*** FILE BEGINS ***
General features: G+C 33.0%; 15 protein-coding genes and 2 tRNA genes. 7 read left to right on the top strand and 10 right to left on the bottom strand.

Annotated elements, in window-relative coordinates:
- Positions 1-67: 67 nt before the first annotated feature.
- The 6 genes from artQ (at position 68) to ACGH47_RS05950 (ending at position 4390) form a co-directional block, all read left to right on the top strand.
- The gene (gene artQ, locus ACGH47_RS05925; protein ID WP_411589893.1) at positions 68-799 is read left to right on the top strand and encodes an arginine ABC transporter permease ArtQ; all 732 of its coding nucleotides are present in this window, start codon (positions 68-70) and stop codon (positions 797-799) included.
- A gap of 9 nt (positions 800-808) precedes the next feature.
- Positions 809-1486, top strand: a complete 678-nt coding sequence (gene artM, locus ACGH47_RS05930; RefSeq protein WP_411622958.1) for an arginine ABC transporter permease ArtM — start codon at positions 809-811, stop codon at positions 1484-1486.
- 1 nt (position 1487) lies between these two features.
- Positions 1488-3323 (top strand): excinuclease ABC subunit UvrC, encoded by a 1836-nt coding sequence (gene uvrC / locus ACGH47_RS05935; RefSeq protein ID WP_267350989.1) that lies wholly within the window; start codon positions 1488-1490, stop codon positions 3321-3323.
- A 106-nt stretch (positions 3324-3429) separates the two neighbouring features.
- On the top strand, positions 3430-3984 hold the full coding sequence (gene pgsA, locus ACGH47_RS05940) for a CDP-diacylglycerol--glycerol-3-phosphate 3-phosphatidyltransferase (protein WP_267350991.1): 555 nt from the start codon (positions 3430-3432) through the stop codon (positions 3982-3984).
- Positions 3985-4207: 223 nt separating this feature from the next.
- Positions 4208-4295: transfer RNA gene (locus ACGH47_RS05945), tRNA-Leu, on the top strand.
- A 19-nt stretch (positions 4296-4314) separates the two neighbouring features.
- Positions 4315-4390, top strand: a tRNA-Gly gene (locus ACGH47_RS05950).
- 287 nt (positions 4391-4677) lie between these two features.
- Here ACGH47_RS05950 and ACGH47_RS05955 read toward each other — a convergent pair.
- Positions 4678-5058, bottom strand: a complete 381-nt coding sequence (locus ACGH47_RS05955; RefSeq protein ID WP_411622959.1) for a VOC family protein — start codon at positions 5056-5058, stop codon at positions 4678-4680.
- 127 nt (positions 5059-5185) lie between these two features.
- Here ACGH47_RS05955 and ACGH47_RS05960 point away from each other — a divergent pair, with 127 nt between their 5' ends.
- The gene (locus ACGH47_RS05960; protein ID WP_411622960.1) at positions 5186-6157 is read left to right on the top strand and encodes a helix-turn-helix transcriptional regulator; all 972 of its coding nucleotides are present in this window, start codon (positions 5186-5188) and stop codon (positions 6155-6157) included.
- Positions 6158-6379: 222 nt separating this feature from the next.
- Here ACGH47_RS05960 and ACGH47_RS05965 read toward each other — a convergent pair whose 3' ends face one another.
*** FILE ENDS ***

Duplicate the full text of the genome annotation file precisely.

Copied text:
General features: G+C 33.0%; 15 protein-coding genes and 2 tRNA genes. 7 read left to right on the top strand and 10 right to left on the bottom strand.

Annotated elements, in window-relative coordinates:
- Positions 1-67: 67 nt before the first annotated feature.
- The 6 genes from artQ (at position 68) to ACGH47_RS05950 (ending at position 4390) form a co-directional block, all read left to right on the top strand.
- The gene (gene artQ, locus ACGH47_RS05925; protein ID WP_411589893.1) at positions 68-799 is read left to right on the top strand and encodes an arginine ABC transporter permease ArtQ; all 732 of its coding nucleotides are present in this window, start codon (positions 68-70) and stop codon (positions 797-799) included.
- A gap of 9 nt (positions 800-808) precedes the next feature.
- Positions 809-1486, top strand: a complete 678-nt coding sequence (gene artM, locus ACGH47_RS05930; RefSeq protein WP_411622958.1) for an arginine ABC transporter permease ArtM — start codon at positions 809-811, stop codon at positions 1484-1486.
- 1 nt (position 1487) lies between these two features.
- Positions 1488-3323 (top strand): excinuclease ABC subunit UvrC, encoded by a 1836-nt coding sequence (gene uvrC / locus ACGH47_RS05935; RefSeq protein ID WP_267350989.1) that lies wholly within the window; start codon positions 1488-1490, stop codon positions 3321-3323.
- A 106-nt stretch (positions 3324-3429) separates the two neighbouring features.
- On the top strand, positions 3430-3984 hold the full coding sequence (gene pgsA, locus ACGH47_RS05940) for a CDP-diacylglycerol--glycerol-3-phosphate 3-phosphatidyltransferase (protein WP_267350991.1): 555 nt from the start codon (positions 3430-3432) through the stop codon (positions 3982-3984).
- Positions 3985-4207: 223 nt separating this feature from the next.
- Positions 4208-4295: transfer RNA gene (locus ACGH47_RS05945), tRNA-Leu, on the top strand.
- A 19-nt stretch (positions 4296-4314) separates the two neighbouring features.
- Positions 4315-4390, top strand: a tRNA-Gly gene (locus ACGH47_RS05950).
- 287 nt (positions 4391-4677) lie between these two features.
- Here ACGH47_RS05950 and ACGH47_RS05955 read toward each other — a convergent pair.
- Positions 4678-5058, bottom strand: a complete 381-nt coding sequence (locus ACGH47_RS05955; RefSeq protein ID WP_411622959.1) for a VOC family protein — start codon at positions 5056-5058, stop codon at positions 4678-4680.
- 127 nt (positions 5059-5185) lie between these two features.
- Here ACGH47_RS05955 and ACGH47_RS05960 point away from each other — a divergent pair, with 127 nt between their 5' ends.
- The gene (locus ACGH47_RS05960; protein ID WP_411622960.1) at positions 5186-6157 is read left to right on the top strand and encodes a helix-turn-helix transcriptional regulator; all 972 of its coding nucleotides are present in this window, start codon (positions 5186-5188) and stop codon (positions 6155-6157) included.
- Positions 6158-6379: 222 nt separating this feature from the next.
- Here ACGH47_RS05960 and ACGH47_RS05965 read toward each other — a convergent pair whose 3' ends face one another.